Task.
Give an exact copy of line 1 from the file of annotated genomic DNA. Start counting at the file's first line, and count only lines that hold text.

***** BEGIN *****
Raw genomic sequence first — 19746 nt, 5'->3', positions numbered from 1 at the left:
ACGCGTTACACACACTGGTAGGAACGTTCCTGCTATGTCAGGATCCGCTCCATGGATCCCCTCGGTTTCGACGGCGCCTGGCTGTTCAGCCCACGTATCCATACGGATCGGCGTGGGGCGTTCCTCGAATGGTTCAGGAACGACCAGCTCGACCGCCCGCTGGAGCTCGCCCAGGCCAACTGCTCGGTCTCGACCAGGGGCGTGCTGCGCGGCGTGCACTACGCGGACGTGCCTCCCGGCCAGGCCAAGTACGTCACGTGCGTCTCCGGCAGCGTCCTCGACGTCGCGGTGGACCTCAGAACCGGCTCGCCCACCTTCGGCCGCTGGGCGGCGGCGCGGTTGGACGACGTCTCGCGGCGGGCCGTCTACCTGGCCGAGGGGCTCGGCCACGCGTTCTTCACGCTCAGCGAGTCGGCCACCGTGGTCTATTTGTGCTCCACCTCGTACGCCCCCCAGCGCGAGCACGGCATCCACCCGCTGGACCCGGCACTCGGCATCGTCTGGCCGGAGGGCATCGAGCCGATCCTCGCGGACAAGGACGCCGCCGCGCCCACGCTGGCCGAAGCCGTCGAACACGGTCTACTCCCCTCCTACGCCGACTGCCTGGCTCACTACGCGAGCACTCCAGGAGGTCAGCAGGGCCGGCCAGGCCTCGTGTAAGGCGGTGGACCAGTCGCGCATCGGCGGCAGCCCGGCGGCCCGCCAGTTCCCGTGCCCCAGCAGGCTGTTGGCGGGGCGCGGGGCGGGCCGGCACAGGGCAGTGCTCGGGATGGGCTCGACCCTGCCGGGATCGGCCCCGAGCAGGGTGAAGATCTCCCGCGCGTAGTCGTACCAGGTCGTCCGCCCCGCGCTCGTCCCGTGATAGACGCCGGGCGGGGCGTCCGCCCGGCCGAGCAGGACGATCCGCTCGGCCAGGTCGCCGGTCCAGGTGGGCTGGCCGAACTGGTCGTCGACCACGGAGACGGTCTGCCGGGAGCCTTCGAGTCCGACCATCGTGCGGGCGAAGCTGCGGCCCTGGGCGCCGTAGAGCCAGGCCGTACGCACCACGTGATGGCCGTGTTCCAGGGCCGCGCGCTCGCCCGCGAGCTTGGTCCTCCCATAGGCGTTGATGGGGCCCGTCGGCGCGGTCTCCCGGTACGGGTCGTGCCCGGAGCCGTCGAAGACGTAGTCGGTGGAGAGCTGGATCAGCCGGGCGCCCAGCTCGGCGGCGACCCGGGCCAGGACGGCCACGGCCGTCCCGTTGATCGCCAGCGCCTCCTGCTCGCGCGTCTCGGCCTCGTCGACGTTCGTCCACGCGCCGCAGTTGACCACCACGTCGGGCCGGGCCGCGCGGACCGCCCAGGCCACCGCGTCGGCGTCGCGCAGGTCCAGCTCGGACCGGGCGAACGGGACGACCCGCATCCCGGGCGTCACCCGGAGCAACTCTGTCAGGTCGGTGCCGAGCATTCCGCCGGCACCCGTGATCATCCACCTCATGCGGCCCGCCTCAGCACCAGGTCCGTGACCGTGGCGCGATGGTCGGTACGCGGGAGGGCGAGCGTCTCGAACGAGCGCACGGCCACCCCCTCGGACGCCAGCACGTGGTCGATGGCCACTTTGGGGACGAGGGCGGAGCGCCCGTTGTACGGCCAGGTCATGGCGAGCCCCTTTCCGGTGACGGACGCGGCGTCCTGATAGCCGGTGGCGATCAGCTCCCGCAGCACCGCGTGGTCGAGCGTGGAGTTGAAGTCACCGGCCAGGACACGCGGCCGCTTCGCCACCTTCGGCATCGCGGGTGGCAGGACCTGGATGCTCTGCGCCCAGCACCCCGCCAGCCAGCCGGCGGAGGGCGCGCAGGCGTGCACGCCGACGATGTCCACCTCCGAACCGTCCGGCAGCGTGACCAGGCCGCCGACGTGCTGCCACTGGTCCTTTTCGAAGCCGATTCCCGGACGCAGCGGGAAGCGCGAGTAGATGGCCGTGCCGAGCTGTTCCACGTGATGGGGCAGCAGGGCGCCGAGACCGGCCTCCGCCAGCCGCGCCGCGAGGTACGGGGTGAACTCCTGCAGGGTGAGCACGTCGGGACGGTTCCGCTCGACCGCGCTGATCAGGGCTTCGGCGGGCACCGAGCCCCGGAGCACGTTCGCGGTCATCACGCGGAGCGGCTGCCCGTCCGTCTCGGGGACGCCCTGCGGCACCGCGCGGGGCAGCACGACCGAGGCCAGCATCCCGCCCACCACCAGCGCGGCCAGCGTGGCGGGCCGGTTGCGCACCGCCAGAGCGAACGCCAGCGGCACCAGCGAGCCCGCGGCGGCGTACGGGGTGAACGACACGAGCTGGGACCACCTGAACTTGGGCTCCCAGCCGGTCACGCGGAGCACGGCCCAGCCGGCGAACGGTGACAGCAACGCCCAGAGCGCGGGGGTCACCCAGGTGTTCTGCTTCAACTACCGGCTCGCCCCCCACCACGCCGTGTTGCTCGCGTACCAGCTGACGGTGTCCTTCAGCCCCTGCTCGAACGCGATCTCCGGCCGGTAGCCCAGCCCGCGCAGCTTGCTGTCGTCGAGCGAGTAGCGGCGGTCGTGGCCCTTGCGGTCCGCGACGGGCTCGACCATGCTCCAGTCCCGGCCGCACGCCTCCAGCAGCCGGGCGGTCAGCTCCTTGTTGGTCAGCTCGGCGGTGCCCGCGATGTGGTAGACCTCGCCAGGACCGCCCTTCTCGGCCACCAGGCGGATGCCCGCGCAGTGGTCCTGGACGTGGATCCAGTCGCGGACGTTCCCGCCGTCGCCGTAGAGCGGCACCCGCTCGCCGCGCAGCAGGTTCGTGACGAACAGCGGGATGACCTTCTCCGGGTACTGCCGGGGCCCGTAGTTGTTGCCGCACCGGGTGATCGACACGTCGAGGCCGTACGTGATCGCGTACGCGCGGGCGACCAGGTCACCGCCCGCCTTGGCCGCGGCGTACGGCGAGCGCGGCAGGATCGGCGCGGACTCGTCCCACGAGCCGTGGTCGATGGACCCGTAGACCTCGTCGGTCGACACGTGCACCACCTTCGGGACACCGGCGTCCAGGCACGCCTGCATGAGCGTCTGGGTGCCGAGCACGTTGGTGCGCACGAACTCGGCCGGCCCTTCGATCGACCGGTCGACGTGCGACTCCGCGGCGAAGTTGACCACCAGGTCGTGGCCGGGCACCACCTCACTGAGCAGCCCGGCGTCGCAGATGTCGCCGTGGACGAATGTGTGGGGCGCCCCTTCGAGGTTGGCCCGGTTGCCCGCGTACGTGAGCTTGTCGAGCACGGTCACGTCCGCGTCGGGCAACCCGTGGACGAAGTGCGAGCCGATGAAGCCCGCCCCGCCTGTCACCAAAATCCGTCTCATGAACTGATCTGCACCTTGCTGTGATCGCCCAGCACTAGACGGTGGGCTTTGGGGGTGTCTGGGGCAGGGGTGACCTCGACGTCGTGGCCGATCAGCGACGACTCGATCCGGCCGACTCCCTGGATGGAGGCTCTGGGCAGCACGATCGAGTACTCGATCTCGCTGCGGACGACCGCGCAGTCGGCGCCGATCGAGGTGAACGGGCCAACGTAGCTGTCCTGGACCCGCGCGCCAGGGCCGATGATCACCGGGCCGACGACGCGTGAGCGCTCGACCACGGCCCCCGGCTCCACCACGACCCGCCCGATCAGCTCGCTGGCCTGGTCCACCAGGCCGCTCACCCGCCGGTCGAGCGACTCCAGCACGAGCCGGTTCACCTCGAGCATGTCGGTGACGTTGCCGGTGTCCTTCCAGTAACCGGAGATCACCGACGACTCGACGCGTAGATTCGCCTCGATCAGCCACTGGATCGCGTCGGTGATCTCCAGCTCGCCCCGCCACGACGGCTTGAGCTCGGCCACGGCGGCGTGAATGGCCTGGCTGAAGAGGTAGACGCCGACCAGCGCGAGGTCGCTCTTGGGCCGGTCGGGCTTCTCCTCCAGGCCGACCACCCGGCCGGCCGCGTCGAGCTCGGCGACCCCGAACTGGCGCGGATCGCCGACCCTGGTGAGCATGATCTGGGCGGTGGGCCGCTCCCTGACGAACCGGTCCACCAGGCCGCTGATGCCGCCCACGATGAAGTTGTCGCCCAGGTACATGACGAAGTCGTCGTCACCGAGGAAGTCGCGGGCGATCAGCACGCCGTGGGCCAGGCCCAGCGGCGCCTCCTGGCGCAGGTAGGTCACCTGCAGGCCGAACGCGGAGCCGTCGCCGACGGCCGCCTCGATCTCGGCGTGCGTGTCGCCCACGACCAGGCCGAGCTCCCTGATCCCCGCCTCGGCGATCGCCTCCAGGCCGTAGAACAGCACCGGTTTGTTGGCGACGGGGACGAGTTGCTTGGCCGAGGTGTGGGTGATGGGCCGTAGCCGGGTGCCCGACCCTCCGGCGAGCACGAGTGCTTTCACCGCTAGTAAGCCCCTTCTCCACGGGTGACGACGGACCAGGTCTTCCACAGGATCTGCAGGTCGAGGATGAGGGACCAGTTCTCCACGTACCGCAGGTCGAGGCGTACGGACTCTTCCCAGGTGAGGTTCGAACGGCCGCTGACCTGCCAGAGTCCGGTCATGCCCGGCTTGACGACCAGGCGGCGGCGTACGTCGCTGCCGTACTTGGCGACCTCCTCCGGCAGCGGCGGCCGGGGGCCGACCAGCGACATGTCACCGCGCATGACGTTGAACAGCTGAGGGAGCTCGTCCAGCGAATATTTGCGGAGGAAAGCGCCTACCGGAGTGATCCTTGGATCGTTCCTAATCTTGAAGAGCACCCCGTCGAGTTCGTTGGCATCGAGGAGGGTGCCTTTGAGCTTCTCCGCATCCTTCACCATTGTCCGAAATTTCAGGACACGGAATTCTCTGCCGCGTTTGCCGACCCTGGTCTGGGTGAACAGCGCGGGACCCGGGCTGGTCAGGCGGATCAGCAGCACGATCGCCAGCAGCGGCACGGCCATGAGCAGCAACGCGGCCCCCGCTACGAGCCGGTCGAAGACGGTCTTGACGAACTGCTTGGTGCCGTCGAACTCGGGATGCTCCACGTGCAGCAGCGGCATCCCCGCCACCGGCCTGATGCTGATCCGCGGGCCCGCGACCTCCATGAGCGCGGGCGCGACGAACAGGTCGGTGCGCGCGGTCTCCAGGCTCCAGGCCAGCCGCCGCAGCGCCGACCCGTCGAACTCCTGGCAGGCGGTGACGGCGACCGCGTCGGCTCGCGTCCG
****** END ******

Raw genomic sequence first — 19746 nt, 5'->3', positions numbered from 1 at the left: